Lake trout fishing on Sebago Lake, Maine (November 12, 2016)

The water level by the boat launch is really low but fortunately the boat has a low draft and Joel brought the waders!

The water level by the boat launch is really low but fortunately the boat has a shallow draft and Joel brought the waders!

Mid-fall is a great time to troll for landlocked Atlantic salmon and lake trout in southern Maine. The surface water temperatures in the larger lakes have dipped into the mid- to upper-40’s and the cooling temps allows these cold-loving fish to emerge from the depths to partake in their annual breeding efforts. The salmon congregate in the shallows to migrate up their spawning rivers, whereas the lake trout assemble along bouldery shorelines to deposit their eggs. And, as an added bonus, most open-water anglers have closed up shop for the season, meaning that no one else is on the water! My son Joel and I decide to take advantage of these conditions to fish Sebago Lake, with a particular focus on the area in front of where Panther Run (i.e., the outlet of Panther Pond) enters Jordan Bay. A few days earlier, I walked down a small stretch of Panther Run downstream of the dam on Mill Street in Raymond and observed spawning landlocked salmon, meaning that they’ve started swimming up from the lake. Beware that the direct tributaries to Sebago Lake (including Panther Run) are closed to fishing from October 1 to March 31.




Millers Island at the mouth of Jordan Bay

Tiny Millers Island at the mouth of Jordan Bay



We reach the Sebago Lake boat launch off Route 302 in Raymond at 7:30 am. As expected, the long dock has already been removed and stored on land, but we came prepared. My 12 ft/8 HP aluminum boat has a draft of only about 6” and we brought waders to help maneuver it out of the sandy shallows. The lake water level is also really low, exposing large swaths of the surrounding shoreline. We notice a thin layer of ice right along the water’s edge by the launch. The nights are definitely getting colder! Fortunately, the howling winds from yesterday afternoon have completely died down to a gentle breeze. But the air temperature is in the chilly low 30’s and we dress like we’re going ice fishing! We motor out and reach the general area in front of the Panther Run outlet by 8 am. Joel and I both fish with two rods, each equipped with two lures which we bring down to depths ranging from 10 to 30 ft using portable downriggers and lead core line (note: the fishing rules for Sebago Lake prohibit the use of live bait in the fall). We slowly troll that whole area of Jordan Bay in 30 to 50 ft of water in the hope of enticing a landlocked salmon, but get no takers. One other boat with two anglers is also fishing this area. A quick chat as we pass by each other indicates that these guys have been on the water since sunrise and haven’t gotten a nibble either. Mm, that doesn’t sound good…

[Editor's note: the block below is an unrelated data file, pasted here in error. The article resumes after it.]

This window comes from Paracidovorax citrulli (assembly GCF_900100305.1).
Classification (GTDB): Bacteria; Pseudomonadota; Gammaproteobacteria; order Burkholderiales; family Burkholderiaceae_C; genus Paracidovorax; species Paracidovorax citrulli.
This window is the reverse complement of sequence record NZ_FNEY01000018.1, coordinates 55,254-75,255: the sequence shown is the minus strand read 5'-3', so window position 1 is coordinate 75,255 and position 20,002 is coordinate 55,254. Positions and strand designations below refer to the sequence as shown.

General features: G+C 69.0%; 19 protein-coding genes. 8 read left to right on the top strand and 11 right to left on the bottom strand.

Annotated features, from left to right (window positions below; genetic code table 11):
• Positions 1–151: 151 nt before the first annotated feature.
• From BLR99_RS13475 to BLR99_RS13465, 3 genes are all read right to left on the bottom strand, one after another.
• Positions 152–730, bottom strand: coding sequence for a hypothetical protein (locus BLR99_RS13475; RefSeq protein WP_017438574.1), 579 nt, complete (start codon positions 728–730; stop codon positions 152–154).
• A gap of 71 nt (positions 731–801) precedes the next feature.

A typical-size togue for Sebago Lake. I'm not going home skunked!

A typical size Sebago Lake togue. This fish certainly is no lunker but at least I’m not going home skunked today!

We decide to try our luck in deeper water after 1.5 hours of unproductive fishing. I position the boat in the center of Jordan Bay and move south towards Frye Island. We place our lures 20 to 70 ft down and troll fruitlessly over a huge expanse of featureless water (as indicated by the fish finder) for another 1.5 hours. Clearly, we need to up our game plan if we don’t want to return home skunked…. Joel mentions that he had luck in the past trolling for salmonids around tiny Millers Island, located at the mouth of Jordan Bay. That, then, becomes the plan and we quickly motor our way over. The low lake level shows that the shoreline surrounding the island is all boulders. We stay just offshore in 40 ft of water and start trolling with our lures placed 10-30 ft down. The bottom quickly rises to 20 ft deep as we turn around the southern end of the island. We scramble to adjust the depth of our lures when my rod starts shaking. I set the hook and am mighty pleased to feel angry resistance at the other end. Finally! The fish stays low and fights hard, indicating that it is a lake trout. In fact, it’s your typical Sebago Lake togue, measuring 23” and weighing about 4 lbs. The fish crossed all four fishing lines during the fight and ends up in the net tangled up with seven other lures. What a royal mess!


Returning to the boat launch, with Millers Island in the background.

Returning to the boat launch, with Millers Island way out in the background. Notice the wind-still conditions.

We spend some time with the fish finder investigating the new bottom feature we just discovered: It’s about 20 to 25 ft deep with interesting mounts and valleys, and strewn with large boulders. And the fish finder shows lots of fish down there! Joel and I therefore resolve to spend our remaining hour of fishing time trolling back and forth over this feature. We do so about 10 times, getting lures stuck on the bottom four times, experiencing three more hits, but no additional fish. Regardless, we consider ourselves fully satisfied with our morning: we connected with fish, the weather is gorgeous and wind still, the sun is warm, and the view of snow-capped Mount Washington from Millers Island through the gap between Frye Island and Raymond Neck is simply spectacular!




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View of the white Mountains from Sebago Lake

View of the white Mountains from Sebago Lake


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